# Time derivatives of the unit vectors in cylindrical and spherical

In cylindrical and spherical coordinates, the position vectors are given by $$\mathbf{r}=\rho \widehat{\boldsymbol{\rho}}+z \hat{\mathbf{k}}$$ and $$\mathbf{r}=r \hat{\mathbf{r}}$$, next to next, and their derivatives with respect to time are $$\dot{\mathbf{r}}=\dot{\rho} \hat{\boldsymbol{\rho}}+\rho \dot{\varphi} \widehat{\boldsymbol{\varphi}}+\dot{z} \hat{\mathbf{k}}$$ $$\dot{\mathbf{r}}=\dot{r} \hat{\mathbf{r}}+r \dot{\theta} \widehat{\boldsymbol{\theta}}+r \sin \theta \dot{\varphi} \widehat{\boldsymbol{\varphi}}$$ I wonder what would be the time derivatives of the unit vectors of the basis themselves. Is there any straightforward way to deduce their expressions?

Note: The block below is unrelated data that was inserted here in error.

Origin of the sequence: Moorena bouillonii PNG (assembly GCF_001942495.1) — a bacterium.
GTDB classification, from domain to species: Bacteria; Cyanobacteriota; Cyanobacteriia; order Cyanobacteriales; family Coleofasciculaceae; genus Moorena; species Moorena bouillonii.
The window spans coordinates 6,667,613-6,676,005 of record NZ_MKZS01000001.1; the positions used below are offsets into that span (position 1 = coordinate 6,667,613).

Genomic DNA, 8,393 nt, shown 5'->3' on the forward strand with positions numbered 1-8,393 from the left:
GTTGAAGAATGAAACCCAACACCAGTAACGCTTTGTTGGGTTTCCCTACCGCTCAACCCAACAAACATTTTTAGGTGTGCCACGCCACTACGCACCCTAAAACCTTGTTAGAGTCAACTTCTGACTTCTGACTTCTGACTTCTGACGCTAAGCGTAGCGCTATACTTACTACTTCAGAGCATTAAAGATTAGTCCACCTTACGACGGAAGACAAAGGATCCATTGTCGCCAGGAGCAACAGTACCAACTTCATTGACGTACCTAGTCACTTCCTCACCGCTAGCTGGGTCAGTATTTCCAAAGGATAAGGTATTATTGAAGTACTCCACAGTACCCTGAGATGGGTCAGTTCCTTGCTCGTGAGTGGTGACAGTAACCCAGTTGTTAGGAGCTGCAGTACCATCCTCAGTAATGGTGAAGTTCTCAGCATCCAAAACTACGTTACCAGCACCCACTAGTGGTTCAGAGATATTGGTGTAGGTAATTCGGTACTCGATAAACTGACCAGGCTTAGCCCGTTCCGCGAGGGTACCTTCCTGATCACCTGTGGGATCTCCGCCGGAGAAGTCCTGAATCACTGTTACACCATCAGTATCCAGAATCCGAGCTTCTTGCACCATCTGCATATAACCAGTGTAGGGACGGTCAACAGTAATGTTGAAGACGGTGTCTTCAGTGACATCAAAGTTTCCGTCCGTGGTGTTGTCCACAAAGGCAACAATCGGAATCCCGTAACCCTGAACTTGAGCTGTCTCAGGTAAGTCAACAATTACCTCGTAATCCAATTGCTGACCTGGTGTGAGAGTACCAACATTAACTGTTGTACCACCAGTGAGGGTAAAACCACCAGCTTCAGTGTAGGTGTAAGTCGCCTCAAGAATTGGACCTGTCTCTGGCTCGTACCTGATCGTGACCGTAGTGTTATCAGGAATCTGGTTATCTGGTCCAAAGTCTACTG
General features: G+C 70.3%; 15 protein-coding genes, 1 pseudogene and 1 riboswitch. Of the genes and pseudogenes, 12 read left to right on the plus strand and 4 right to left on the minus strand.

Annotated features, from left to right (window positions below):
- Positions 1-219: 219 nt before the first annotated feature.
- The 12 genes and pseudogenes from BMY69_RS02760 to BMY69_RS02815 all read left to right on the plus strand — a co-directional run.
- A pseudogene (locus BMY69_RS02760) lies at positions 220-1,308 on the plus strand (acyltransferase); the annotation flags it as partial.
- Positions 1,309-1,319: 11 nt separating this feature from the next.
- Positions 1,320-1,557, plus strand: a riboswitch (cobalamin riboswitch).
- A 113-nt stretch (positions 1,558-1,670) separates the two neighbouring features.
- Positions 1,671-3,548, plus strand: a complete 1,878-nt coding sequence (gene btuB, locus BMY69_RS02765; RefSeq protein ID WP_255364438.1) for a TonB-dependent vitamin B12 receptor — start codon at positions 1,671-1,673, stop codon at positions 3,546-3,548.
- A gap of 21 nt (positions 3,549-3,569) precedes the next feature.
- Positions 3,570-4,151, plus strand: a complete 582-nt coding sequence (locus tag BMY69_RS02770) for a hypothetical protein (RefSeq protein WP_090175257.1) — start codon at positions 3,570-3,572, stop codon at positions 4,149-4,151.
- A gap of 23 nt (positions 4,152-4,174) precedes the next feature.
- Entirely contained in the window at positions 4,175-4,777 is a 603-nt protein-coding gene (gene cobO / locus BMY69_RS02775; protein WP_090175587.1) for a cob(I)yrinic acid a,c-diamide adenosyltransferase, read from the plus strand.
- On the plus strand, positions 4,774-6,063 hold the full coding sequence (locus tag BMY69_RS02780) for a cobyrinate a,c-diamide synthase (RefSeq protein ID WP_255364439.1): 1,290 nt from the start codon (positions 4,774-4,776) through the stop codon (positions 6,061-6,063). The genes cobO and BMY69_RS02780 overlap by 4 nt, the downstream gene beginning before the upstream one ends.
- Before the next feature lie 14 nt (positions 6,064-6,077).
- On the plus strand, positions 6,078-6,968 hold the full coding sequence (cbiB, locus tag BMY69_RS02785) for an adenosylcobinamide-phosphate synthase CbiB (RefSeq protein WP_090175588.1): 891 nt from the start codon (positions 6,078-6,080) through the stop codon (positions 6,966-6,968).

To make this more concrete, think about $$\hat{r}$$ as a vector field: $$\hat{r}(r,\theta,\phi)$$. If we then have a particle that has a trajectory given by $$\mathbf{r}(t) = r(t) \; \hat{r}(r(t),\theta(t),\phi(t))$$, then we can derive the velocity vector as follows: \begin{align*} \frac{d\mathbf{r}}{dt} &= \frac{dr}{dt} \hat{r} + r \frac{ d \hat{r}}{dt} \\ &= \frac{dr}{dt} \hat{r} + r \left( \frac{\partial \hat{r}}{\partial r} \frac{dr}{dt} + \frac{\partial \hat{r}}{\partial \theta} \frac{d\theta}{dt} + \frac{\partial \hat{r}}{\partial \phi} \frac{d\phi}{dt} \right) \end{align*} where we have used the product rule and the multi-variable chain rule.
If you carefully calculate $$\frac{\partial \hat{r}}{\partial \theta}$$ and $$\frac{\partial \hat{r}}{\partial \phi}$$, you can show that they're equal to $$\hat{\theta}$$ and $$\sin \theta \hat{\phi}$$ respectively, and so the expression you have for spherical coordinates is obtained. The key point to note here, though, is that the $$\hat{r}$$ vector field does not depend inherently on $$t$$; it's only a function of your position in space.